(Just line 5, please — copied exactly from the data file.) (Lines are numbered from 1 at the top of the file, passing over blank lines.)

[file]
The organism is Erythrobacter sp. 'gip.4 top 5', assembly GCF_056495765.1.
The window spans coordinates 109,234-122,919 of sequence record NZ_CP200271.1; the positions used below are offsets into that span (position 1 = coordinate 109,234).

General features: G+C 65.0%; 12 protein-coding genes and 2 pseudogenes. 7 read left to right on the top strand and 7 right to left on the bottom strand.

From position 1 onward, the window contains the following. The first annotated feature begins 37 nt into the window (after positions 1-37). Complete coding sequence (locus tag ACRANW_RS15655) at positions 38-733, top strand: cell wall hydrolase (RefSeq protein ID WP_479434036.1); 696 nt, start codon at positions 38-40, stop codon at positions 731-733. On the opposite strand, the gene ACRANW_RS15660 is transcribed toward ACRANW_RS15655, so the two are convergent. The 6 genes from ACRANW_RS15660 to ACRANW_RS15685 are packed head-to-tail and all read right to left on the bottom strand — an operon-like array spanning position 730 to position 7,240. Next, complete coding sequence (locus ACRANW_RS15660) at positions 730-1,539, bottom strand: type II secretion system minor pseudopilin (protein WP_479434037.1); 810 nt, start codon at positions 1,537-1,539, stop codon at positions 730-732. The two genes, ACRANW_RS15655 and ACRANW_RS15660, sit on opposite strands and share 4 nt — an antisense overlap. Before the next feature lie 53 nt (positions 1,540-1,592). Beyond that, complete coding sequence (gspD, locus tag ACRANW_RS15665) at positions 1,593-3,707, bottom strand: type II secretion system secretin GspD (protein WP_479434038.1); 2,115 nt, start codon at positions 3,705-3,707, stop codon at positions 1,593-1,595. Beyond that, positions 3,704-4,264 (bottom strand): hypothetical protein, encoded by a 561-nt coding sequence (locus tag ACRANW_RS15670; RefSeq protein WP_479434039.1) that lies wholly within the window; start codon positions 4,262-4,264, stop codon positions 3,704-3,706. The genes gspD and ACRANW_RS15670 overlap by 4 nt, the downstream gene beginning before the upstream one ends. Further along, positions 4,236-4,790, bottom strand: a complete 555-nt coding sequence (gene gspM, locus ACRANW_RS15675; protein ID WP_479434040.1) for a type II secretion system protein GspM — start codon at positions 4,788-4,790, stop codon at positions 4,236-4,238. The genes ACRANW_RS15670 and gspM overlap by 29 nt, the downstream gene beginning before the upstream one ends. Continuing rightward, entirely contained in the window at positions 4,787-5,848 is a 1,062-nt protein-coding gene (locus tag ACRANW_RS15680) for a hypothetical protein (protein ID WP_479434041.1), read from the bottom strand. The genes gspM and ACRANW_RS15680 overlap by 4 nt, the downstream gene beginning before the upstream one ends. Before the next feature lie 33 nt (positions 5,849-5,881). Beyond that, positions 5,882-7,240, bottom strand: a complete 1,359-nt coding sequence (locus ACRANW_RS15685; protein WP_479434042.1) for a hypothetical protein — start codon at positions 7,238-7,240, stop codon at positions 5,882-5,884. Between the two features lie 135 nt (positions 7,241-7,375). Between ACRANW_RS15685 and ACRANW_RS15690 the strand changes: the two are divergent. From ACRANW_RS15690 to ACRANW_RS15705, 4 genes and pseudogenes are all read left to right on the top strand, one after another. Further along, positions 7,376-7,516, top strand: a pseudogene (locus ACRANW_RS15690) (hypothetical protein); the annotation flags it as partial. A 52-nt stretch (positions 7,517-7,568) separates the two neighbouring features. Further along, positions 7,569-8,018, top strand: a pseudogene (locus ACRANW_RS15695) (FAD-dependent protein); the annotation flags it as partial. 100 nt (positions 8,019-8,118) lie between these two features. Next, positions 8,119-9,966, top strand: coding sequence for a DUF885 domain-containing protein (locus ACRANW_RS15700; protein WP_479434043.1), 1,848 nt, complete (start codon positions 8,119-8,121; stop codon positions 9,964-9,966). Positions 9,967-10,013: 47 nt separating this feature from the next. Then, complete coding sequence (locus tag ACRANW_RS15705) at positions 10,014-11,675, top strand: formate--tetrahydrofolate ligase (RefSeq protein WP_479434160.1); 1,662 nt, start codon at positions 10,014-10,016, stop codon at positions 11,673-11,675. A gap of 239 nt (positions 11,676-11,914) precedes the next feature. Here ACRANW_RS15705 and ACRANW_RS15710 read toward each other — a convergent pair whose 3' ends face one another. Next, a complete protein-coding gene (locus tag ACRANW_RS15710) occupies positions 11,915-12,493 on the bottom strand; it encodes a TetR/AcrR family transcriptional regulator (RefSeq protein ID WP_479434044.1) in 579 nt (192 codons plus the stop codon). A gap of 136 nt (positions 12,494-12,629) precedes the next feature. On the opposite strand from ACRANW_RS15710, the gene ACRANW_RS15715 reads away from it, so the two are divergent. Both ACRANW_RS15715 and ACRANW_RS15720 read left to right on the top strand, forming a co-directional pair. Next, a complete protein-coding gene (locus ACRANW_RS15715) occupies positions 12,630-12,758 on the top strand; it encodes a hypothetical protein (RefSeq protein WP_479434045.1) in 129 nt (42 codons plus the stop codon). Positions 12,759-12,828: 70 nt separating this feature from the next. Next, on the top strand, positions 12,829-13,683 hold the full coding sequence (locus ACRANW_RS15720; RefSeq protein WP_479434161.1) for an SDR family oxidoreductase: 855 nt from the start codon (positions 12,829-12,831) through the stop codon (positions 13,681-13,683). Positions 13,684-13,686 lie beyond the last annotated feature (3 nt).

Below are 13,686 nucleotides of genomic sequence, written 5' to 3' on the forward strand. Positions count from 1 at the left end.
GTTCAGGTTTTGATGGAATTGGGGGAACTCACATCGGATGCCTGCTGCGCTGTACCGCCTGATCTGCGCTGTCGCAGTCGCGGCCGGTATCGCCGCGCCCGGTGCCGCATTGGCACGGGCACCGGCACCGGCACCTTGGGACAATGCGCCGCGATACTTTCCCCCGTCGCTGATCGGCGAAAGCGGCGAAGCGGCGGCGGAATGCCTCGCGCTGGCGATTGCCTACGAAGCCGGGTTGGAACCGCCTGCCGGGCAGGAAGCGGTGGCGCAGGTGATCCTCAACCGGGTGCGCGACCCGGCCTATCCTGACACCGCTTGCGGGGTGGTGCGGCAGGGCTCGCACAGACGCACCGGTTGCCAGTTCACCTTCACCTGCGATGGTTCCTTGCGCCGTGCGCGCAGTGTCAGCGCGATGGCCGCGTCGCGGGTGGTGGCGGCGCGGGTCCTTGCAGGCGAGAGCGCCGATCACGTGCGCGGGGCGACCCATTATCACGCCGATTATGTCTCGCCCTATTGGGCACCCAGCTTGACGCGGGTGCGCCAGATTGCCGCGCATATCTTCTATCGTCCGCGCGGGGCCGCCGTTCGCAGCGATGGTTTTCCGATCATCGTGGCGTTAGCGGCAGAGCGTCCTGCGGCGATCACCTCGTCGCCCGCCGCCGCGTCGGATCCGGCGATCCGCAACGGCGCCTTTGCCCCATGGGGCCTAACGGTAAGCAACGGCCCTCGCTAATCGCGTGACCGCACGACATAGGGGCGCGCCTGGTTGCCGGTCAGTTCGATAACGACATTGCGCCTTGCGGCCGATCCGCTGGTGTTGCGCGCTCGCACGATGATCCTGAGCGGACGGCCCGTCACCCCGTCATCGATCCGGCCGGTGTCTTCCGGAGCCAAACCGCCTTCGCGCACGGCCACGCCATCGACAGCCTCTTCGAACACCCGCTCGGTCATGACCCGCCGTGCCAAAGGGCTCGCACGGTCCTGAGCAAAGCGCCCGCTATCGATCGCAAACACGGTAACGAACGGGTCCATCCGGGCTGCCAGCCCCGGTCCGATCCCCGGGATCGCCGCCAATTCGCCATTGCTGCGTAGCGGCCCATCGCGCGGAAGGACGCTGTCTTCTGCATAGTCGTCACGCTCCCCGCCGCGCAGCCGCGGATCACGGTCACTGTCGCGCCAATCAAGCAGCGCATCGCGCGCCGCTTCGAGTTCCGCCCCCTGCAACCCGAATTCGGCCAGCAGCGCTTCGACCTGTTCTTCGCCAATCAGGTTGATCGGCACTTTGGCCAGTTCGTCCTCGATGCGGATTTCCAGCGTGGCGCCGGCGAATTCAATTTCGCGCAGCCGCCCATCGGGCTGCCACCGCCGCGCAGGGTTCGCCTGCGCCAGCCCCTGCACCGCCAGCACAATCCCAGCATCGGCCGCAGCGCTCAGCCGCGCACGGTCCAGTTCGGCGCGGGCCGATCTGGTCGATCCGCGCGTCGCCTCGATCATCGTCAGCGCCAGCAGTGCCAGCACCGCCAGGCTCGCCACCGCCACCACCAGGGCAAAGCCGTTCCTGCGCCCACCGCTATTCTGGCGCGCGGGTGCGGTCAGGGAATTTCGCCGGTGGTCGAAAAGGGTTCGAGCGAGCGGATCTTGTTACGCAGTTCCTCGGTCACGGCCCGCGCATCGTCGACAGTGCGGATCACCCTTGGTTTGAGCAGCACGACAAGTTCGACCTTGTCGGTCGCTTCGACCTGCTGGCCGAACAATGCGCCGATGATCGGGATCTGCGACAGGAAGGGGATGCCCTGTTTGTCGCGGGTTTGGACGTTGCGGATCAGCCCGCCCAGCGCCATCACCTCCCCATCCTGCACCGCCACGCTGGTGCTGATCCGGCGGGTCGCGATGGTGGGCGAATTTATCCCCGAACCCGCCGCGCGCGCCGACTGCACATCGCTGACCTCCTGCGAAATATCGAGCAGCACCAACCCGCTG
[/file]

Below are 13,686 nucleotides of genomic sequence, written 5' to 3' on the forward strand. Positions count from 1 at the left end.